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by Narasimhan Santhanam

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This post provides an overview of likely trends in the Indian EV charging scene for the 2020-2030 timeline

Global Protocols

Different countries follow their unique charging protocols suitable to their EV needs

    • CHAdeMO – Japan
    • Combined Charging System – Germany
    • GB/T – China

Charging Infrastructure at Present in India 

  • India Adopted international standards and developed an India specific New standard called Bharat Charging.
  • Development of Charging station infrastructure plays a major role in the development of EV eco system. The Committee on standardization of protocol for Electric Vehicles (EV) Charging Infrastructure has come out with recommendations entailing specifications for AC and DC charging for electric vehicles. 
  • These standards are called – Bharat EV Charger AC-001 and Bharat EV Charger DC-001. India will deploy both CHAdeMO and Combined Charging System (CCS) fast-charging technologies, besides the existing Bharat Standard, at its public electric vehicle charging stations. 
  • Bharat EV Charger DC-001 specifications recommend the China based GB/T connector standard. Also Indian electric cars and electric buses use the GB/T port on the vehicles for DC fast charging. 
  • The main reason to adopt GB/T connector can be the cost compared to CHAdeMO or CCS. The focus of global OEM companies (car companies) on Asian market can also be a reason.
  • Tata power has 85 charging points. Plans to setup 300 fast charging stations.
  • EESL has commissioned 300 AC and 170 DC chargers across India
  • Fortum has 62 DC fast chargers in India. The company will install 50 kW CCS/CHAdeMO DC fast public charging stations. in partnership with MG motors.
  • NTPC has installed 57 charging stations and plans to take the number to 400 by 2020 
  • The ratio of public slow charging to fast charging is about 5:1 while the required ratio is 2:1.
  • Under Phase-II of Faster Adoption and Manufacturing of Electric Vehicles in India (FAME India), 317 EV charging stations have been allotted in Maharashtra, 266 in Andhra Pradesh, 256 in Tamil Nadu, 228 in Gujarat, 205 in Rajasthan, 207 in Uttar Pradesh, 172 in Karnataka, 159 in Madhya Pradesh, 141 in West Bengal, 138 in Telangana and 131 in Kerala.
  • Meanwhile, 72 EV charging stations will be set up in Delhi, 70 in Chandigarh, 50 in Haryana, 40 in Meghalaya, 37 in Bihar, 29 in Sikkim, 25 each in Jammu & Kashmir and Chhattisgarh, 20 in Assam, 18 in Odisha and 10 each in Uttarakhand, Puducherry and Himachal Pradesh.

Timelines for AC vs DC Charging

  • The AC Chargers will flourish around for at least 5-8 years as they are very much essential to kick-start the Indian EV industry. 
  • The electric two wheelers and three wheelers already available in India is based on AC charging. Some Electric cars have on board AC charging attached to them. 
  • The cost parameter is a huge advantage for AC chargers in a cost driven market like India. Ac chargers are much cheaper and manageable when compared to DC fast charging.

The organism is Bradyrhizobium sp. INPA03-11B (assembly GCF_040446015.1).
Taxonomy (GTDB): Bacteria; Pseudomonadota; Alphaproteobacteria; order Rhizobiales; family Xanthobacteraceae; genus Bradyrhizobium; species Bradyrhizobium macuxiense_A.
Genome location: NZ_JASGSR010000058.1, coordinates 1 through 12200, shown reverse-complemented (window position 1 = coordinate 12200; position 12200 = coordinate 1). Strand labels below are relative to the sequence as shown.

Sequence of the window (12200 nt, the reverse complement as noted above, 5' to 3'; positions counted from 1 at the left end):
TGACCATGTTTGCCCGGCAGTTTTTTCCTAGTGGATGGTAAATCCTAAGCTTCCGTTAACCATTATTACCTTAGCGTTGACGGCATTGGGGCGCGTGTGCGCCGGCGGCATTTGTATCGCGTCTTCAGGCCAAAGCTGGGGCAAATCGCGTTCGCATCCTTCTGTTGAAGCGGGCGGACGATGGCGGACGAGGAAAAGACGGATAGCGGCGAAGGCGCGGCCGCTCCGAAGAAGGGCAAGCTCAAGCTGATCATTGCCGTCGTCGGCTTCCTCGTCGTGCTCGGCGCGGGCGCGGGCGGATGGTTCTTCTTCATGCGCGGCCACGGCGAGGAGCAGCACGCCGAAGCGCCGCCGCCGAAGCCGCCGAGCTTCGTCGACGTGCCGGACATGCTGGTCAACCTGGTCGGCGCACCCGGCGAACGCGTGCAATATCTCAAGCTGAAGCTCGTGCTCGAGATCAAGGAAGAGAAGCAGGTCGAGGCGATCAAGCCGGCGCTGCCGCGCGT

• About 7000 electric cars running in India presently are made with systems imported from China and they follow GB/T standards. All these vehicles have batteries that require almost 3 hours to fully charge. Hence high capacity chargers (50 kW) are of no use for these vehicles.
  • The Ministry of Power has called for sourcing 4,000 EV chargers through an open tender from one of its PSU’s 
  • EESL plans to procure 1,000 EVs immediately in Phase 1 of the exercise and 9,000 EVs later in Phase 2 of this tender 
  • The Phase 1 for 1000 EVs are being procured for use in various Central Government Ministries in India
  • Phase 2 exercise for sourcing 9,000 EVs is aimed at leasing the vehicles to various fleet operators.


  • Investments in AC infrastructure will become stranded assets once the large shifts to cars capable of faster charging—automakers have announced that higher-power EVs across the cost spectrum will hit the market in the few years.
  • While lower-level AC charging is cheaper now, the price of DC technology is dropping, and its benefits will quickly outweigh those of AC technology. 
  • High-power DC chargers will be able to service multiple vehicles at the same time. And is expected to gain momentum by the second half of the decade.(2025 and beyond)
  • That means far fewer units will be needed, so DC chargers will be a more cost-effective choice even at a higher per-unit price.
  • The Flash Charging Technology is fairly new to the Market. It has a major time-saving advantage by its side.
  • It is expected that the flash charging in India will gain popularity in the final quarter of this decade. It is fairly costlier and will be economical once the EV industry gains its momentum



  • India plans to implement AC and DC charging stations which include both the global protocols and its own protocols(Bharat), developed based on the available global protocols.
  • AC charging is significant for India as the primary charging infrastructure for the next few years. 
  • DC/Fast charging would become conventional in India later this decade, assisted by an increase in electric vehicles and reduction in cost for DC/Fast charging.

Know more on the EV charging ecosystem in India from: Components of EVSE | Bharath DC001 | Bharat AC001 | EVSE Growth Trends | Battery Swapping Growth Trends | EVSE Cost components | EVSE installation costs | Battery swapping in India | Indian EVSE Stakeholders | Charger Standards | Current Indian EVSE status | EVSE ChallengesEVSE during 2020-2030 |

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